Are you considering running for a local office such as school board or city council? Before you do make sure to check out the requirements. Most of the time it’s as easy as contacting your local board of elections. However, they can’t answer all your questions. Here are some common questions that a board of elections can’t answer:
What if everyone knows me by a name other than my legal name?
Recent Ohio Supreme Court rulings have found that your name as it appears on the ballot should be your legal name, however, if you have adopted a different name that the community generally knows you as, then that name should appear on the ballot.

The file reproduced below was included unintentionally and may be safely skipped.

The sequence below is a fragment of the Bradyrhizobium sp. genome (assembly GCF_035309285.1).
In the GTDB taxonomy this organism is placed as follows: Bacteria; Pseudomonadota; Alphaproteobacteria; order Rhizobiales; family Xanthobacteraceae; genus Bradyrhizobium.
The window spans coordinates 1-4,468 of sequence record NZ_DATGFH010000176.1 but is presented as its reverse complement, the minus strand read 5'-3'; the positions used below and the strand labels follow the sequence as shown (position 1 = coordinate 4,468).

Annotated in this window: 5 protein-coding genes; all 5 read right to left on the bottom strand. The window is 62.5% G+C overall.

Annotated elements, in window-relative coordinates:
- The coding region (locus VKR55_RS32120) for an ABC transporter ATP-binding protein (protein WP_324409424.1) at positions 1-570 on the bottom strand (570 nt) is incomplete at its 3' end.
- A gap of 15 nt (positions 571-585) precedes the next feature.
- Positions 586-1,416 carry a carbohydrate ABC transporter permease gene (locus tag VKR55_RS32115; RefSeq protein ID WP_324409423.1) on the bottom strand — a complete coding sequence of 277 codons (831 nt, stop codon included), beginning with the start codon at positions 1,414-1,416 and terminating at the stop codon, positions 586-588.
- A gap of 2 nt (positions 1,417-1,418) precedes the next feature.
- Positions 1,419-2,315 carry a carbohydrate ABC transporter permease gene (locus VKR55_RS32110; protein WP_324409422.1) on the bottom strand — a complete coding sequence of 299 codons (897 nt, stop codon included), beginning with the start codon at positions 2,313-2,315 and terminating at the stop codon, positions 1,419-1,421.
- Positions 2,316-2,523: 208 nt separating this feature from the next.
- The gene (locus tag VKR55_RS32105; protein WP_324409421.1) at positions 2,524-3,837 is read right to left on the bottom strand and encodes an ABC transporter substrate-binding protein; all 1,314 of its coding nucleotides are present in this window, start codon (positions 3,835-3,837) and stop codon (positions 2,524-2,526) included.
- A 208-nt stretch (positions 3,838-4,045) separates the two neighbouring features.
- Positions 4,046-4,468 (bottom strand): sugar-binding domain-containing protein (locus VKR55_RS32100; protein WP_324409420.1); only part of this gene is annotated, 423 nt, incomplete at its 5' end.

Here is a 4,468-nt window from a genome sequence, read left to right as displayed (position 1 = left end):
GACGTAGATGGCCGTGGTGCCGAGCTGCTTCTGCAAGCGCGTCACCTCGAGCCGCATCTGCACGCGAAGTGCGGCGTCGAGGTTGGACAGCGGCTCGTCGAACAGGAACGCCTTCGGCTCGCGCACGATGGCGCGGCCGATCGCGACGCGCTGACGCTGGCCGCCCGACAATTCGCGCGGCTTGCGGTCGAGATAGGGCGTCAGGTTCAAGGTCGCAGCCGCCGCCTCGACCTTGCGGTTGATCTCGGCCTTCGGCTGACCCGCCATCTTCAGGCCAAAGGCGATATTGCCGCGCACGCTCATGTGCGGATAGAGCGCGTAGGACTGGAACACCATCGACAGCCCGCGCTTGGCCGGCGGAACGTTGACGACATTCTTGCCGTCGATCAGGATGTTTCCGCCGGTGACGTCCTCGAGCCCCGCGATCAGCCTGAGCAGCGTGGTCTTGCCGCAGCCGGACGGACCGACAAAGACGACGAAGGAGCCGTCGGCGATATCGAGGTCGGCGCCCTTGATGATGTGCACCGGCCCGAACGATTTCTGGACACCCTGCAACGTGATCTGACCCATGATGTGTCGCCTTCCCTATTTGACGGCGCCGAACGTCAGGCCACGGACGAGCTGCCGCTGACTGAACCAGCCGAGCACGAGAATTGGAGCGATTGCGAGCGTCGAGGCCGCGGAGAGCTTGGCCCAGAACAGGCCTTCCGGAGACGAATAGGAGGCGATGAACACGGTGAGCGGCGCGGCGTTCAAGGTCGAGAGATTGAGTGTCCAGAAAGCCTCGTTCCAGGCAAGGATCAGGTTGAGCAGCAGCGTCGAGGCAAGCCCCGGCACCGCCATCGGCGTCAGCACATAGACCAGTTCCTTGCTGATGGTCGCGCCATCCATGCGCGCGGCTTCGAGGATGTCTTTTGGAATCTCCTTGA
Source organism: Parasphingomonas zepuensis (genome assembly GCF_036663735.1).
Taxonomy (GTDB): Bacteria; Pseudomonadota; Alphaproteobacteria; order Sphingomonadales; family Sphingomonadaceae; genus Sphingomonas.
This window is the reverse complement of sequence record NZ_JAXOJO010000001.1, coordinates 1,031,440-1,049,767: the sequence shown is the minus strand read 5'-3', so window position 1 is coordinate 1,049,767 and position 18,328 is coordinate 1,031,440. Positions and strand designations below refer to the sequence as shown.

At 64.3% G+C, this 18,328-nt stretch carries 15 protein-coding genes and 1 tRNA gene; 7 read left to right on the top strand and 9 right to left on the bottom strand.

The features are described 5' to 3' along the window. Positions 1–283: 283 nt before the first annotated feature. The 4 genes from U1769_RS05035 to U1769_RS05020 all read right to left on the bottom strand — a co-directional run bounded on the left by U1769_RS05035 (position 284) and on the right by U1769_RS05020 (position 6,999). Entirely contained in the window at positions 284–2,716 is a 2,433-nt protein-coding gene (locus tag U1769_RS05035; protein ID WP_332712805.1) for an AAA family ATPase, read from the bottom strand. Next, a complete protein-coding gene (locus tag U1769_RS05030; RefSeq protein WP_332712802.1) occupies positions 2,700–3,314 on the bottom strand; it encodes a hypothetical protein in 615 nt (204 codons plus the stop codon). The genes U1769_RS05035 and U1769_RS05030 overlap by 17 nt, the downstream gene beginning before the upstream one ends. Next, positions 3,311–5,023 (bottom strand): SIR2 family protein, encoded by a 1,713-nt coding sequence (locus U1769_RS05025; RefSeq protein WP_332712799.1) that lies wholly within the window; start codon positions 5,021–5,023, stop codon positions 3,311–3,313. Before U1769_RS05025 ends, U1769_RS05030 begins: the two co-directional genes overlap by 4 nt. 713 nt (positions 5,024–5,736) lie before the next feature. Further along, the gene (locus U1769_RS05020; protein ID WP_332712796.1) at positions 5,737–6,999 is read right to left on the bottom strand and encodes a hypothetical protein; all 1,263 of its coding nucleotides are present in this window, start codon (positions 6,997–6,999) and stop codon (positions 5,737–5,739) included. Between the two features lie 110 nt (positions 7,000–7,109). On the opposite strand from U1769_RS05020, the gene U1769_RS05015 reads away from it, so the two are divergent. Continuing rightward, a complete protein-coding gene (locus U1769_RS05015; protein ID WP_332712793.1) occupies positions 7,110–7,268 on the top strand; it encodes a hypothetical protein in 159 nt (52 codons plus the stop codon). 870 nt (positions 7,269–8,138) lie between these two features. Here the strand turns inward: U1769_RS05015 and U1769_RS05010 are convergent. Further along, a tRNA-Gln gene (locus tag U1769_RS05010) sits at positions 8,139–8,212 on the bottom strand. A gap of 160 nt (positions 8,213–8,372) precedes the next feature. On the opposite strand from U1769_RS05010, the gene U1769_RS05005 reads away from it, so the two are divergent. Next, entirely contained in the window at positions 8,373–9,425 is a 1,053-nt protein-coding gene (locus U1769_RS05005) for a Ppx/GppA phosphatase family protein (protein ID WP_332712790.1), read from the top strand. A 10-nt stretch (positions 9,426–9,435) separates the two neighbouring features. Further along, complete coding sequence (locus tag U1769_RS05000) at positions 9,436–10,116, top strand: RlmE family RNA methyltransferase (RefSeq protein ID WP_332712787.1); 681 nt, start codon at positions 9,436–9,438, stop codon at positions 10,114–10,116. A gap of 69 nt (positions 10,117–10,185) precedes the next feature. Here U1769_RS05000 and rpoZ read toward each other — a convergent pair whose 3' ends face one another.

I want to run, but I live half the year in Florida. Is that a problem?
A common issue with candidates is residency. Only a resident of the state of Ohio may run for office. In regards to elections, residency is established by a person’s “domicile”. The Court has consistently indicated that this means wherever the person “intends to return”. In other words, home is where the heart is.
Who can sign petitions for me?
A person must be a registered voter in your jurisdiction for a signature to count. This means that the signer must be able to vote for you. For instance, if you ran for mayor of Cleveland, the signer must be a registered voter in the City of Cleveland. But be careful, there are many other intricacies of petitions that you should know before you start getting signatures.
If you have questions about running for office, or you believe someone isn’t qualified to run contact an attorney well versed in elections law. You can email me at Anthony.email@example.com or call or text me at 216-200-6765.